Mojo MARCH 2009 - by Danny Eccleston


Coldplay's Chris Martin explains why their producer Brian Eno is a sonic professor in a class of his own.

"The main reason I wanted to work with Brian Eno was because he made me laugh. Obviously I'd also seen his name on the back of many of my favourite albums, so I knew he was talented. Our paths crossed in odd ways. Will [Champion, Coldplay drummer] goes to the same gym as him. Then I met him through a thing I did with Bono, [2001 Artists Against AIDS single] What's Going On. Then I'd keep on bumping into him at concerts and happenings, and he would always make me giggle. Then we went to see some of his installations, some of his light works and 77 Million Paintings.

"When we were gearing up to start Viva La Vida - the fourth Coldplay album - we asked him to come in to recommend a great producer to help us get better. And he said, 'I have one great idea: me!' We hadn't really wanted to ask him straight out; we thought he'd be offended that we thought he might do it.

"He really takes things back to basics. First of all, you can't take any ego into the studio, because whatever you can do he's already done, and ten times better. Also, he reminds you that bands are just groups of people who stand in a room together and rely on chemistry more than technical ability.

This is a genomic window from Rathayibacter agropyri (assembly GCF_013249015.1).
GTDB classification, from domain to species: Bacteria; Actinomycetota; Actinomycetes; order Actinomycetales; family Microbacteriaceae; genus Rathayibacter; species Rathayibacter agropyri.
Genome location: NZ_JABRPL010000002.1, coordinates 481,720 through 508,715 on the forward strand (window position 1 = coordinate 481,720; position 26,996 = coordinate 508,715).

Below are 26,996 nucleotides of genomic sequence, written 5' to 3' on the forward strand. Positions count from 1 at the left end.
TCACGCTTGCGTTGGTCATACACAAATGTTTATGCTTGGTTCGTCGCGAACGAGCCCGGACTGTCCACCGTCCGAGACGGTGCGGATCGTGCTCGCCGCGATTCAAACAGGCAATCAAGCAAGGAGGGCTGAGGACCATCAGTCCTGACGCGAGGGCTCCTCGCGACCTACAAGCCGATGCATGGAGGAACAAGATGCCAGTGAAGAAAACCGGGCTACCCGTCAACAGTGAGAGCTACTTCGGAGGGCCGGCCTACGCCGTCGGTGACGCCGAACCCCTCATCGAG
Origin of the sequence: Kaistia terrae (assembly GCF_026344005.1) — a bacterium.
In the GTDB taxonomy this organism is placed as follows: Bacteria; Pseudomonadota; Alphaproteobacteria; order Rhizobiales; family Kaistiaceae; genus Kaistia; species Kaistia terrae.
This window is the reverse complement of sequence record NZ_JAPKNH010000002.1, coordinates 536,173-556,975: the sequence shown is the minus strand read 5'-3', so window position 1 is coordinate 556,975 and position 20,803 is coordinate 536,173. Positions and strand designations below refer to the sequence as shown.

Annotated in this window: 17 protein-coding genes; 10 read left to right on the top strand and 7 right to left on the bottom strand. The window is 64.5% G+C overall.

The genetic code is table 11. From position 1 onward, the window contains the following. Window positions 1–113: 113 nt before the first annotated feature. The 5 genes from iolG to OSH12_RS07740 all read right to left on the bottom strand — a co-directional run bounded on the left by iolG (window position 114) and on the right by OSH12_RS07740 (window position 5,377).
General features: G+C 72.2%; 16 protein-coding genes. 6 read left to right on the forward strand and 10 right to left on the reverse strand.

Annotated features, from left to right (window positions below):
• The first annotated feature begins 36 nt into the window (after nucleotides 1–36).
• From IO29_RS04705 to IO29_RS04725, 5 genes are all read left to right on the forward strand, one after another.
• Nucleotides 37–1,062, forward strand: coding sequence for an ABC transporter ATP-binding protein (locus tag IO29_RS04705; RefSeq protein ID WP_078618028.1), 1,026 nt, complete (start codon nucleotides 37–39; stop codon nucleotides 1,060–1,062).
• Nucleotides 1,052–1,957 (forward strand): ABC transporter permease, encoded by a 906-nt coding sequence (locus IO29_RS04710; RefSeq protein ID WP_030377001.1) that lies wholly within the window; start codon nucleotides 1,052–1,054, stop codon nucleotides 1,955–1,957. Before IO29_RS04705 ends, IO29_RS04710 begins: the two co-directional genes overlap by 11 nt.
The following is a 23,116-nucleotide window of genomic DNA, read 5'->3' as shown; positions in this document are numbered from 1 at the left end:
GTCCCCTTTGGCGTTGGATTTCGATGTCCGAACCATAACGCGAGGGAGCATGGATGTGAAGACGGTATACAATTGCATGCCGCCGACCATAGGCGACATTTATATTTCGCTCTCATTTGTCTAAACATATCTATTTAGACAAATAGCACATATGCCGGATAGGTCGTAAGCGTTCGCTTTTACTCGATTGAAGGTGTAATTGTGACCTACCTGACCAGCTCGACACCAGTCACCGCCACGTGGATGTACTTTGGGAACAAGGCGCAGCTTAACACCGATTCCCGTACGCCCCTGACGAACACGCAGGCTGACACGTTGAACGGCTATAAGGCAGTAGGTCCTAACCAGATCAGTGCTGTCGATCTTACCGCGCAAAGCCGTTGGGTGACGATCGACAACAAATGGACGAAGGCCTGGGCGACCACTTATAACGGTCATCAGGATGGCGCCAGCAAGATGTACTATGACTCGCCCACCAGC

"He doesn't care about anything except making something that excites him. He wants music to sound alive and full of colour. He doesn't care about the right tempo or whether you could have sung it better. He cares about the chemistry of the moment.

"It was a revelation to us in 2007 that we could just stand in a room and play something together and enjoy it, that we didn't have to sit here painstakingly editing the bass notes.

"We regard him as the headmaster, except at lunchtime: he'll sit and eat with you and tell you stories about David Bowie. You're constantly learning from him. There's a temptation to feel that, when you've left school or finished college that you've finished learning. With him it's like having a professor around and what he's teaching you is to be interested in everything. The danger we faced was thinking, "We're Coldplay; we have to sound like Coldplay and act like Coldplay. It helped to have someone come in and say, 'You've got a long way to go yet fellas...' He wrote me a long letter the other day, saying, 'This album's OK, but you can get better, and this is how we'll do it.'

"Every track on Viva La Vida has something of him in there. The idea of starting with an instrumental. The idea of having no drums on the title track. All the little sounds all over the place. Half of the record is live takes, which is all down to him. He's like a Swiss army knife; hang out with him for long enough and you'll believe he can do anything.

"I hope we'll work with him again [but] he's kind of the boss - the alpha male of the relationship - so it's his call. He's talked about banning me from the studio for the first week of sessions next time. He says that sometimes the singer just gets in the way."